What is DMARC?

DMARC, an acronym for Domain-based Message Authentication, Reporting & Conformance, is a standard employed by mail servers to verify the trustworthiness of incoming emails. It allows domains to authenticate the sources of the emails they send.

DMARC utilizes SPF or DKIM to authenticate the sender's legitimacy and goes a step further by sending a report back to the sender, detailing who is utilizing their domain. In order for DMARC to succeed, the email must pass either SPF or DKIM, and the domain in the From header must align with the corresponding SPF or DKIM domain. 

The primary advantage of DMARC lies in the sender's ability to control the fate of spam originating from their domain, rather than the receiver. By instructing the receiver to block unauthorized mail and receiving reports on domain misuse, DMARC proves to be a robust and widely accepted solution in combating email abuse. 

Click a quick overview on how SPF works by DMARCIAN.

Click a quick overview on how DKIM works by DMARCIAN.

Click here for a quick overview of how DMARC works by DMARCIAN.

How to authenticate your domain DNS

To accomplish this, you must access the DNS records for your domain from the hosting provider and incorporate the accurate DNS settings. 
If you are using Cakemail, you'll find help and instructions directly into the product. Need help? Contact us!

Take these steps:

1. Visit your domain provider's site and log in.

  • To find out where your domain is managed, contact the person or team that manages your website or email address. 
  • If you're not sure where to find this information, we've compiled the four biggest domain hosting service providers for your reference:some text
  • You can also look up your domain host by checking this website: 

2.  On the top right part of the platform, click on the arrow next to your user name.

3.  Select Senders and Domains.

4. In the menu to manage the sender email addresses and domains, select the option Authenticate domain.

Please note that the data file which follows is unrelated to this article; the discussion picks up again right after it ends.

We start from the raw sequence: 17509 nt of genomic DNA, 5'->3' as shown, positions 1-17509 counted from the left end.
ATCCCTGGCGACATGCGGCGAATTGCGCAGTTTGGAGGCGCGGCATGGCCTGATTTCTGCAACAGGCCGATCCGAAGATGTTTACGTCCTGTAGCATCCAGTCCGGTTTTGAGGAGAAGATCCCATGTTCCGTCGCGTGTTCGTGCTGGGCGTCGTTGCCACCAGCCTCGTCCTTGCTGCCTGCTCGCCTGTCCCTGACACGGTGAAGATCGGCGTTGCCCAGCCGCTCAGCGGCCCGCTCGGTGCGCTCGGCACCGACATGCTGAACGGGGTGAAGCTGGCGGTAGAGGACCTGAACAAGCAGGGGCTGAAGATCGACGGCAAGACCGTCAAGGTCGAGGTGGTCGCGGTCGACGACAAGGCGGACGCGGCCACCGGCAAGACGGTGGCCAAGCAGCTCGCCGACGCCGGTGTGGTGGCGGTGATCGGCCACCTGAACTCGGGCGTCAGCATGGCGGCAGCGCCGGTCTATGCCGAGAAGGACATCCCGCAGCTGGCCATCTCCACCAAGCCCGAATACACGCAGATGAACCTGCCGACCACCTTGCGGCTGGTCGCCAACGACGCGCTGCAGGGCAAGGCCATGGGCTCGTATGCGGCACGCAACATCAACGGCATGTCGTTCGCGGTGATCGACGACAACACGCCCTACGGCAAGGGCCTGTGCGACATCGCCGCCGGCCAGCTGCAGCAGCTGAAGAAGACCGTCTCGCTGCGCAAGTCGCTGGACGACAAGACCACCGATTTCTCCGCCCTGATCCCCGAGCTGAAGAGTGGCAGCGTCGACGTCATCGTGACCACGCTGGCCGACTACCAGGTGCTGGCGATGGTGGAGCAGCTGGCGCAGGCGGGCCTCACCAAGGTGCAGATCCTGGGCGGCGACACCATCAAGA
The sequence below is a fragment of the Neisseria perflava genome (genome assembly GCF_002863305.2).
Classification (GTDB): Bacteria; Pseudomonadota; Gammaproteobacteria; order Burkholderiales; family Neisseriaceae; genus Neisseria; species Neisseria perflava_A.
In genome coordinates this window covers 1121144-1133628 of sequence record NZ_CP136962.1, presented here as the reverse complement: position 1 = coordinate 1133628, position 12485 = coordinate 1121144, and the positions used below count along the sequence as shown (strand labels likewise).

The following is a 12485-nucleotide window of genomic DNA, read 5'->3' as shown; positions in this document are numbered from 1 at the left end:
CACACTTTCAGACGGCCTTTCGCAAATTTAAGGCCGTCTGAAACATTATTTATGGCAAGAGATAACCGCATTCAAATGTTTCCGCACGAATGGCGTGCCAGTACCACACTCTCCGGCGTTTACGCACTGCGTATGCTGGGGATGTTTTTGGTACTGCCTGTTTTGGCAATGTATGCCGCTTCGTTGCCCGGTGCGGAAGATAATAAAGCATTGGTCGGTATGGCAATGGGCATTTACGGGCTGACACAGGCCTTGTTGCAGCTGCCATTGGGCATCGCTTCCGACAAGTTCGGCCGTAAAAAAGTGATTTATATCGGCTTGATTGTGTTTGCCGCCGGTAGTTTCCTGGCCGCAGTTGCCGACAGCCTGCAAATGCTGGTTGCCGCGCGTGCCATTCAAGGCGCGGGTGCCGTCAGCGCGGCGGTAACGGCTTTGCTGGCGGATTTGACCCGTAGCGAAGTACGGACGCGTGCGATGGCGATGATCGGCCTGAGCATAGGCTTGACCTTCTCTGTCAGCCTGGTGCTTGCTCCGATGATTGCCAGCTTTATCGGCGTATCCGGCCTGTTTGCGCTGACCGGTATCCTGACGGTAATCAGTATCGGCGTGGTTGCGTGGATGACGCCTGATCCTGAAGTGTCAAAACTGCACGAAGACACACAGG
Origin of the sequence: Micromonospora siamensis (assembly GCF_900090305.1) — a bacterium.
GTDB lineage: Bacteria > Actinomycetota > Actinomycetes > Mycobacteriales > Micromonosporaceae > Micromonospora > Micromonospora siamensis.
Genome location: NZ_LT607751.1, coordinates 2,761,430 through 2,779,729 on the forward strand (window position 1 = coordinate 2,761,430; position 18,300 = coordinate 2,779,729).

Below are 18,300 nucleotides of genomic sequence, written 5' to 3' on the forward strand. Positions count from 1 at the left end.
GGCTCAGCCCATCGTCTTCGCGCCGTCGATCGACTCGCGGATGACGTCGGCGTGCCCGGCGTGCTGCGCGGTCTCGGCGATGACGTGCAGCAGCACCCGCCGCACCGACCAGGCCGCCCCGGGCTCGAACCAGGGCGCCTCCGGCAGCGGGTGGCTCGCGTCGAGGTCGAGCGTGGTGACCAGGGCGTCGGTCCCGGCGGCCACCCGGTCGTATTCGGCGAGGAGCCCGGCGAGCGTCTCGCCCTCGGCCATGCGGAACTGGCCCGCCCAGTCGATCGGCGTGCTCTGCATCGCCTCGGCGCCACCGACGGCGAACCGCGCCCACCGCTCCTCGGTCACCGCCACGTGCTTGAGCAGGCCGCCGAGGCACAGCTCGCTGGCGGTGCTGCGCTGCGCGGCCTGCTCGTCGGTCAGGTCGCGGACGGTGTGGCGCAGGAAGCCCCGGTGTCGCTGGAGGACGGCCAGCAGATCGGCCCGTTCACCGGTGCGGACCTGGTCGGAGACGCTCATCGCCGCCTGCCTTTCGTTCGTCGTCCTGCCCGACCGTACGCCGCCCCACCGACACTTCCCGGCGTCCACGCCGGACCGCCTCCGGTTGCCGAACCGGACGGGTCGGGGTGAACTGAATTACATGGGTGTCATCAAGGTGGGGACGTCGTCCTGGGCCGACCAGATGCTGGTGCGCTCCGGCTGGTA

• Or, alternatively, you can click directly on our Get Started button, and select Authenticate Domain. This will redirect you to the same authentication steps.

5. Follow the steps outlined in this page to add the platform's records to your DNS. 

6. Wait for the verification. 

7. The Domain authentication status is displayed on the last step.

Authenticating with DMARC

Please make sure you have already set up the SPF/DKIM on your From domain before proceeding with DMARC. Once your SPF/DKIM is done, we recommend you set up an account with DMARCIAN and run through their  DMARC RECORD WIZARD  to create your DMARC record.


DMARCIAN is a trusted partner for our application. Once you set up your DMARC record, you'll receive a flood of XML reports revealing who is using your domain. These valuable reports offer insights into how your emails are moving through the ecosystem, enabling you to identify any unauthorized domain usage. It can be challenging to make sense of these reports as they can be plentiful. Fortunately, DMARCIAN not only simplifies the creation of your DMARC record but also provides a platform for visualizing and analyzing these XML reports. With DMARCIAN, you can take informed actions based on how your email domains are being utilized.

You will need this visibility in order to ensure you do not block legitimate mail before moving your DMARC policy towards p=quarantine or p=reject.

Who will send me these reports?

Here is a current list of known receivers checking for DMARC:

  • Amazon WorkMail
  • AOL
  • Apple
  • ATT
  • BT Mail
  • Cisco Email Security
  • Comcast
  • Gmail
  • Google Apps
  • Hotmail
  • Hover
  • LaPoste
  • Mimecast
  • Office 365
  • Onet
  • Proofpoint
  • Rackspace
  • Rogers
  • SFR
  • Shaw
  • Skynet Proximus
  • Sophos
  • SpamExperts
  • Symantec
  • Vade Secure
  • Yahoo!
  • Yahoo! UK
  • Ziggo
  • Zoho

In today's digital age, email marketing is an essential tool for businesses of all sizes, but simply sending emails is no longer enough. It's important to take the necessary steps to authenticate your sender domain to ensure your campaigns are delivered to their intended audience. By owning your domain and implementing authentication protocols, you improve your email's deliverability and security and establish your brand identity and reputation. 

So, start authenticating your sender domain today and watch your email campaigns flourish.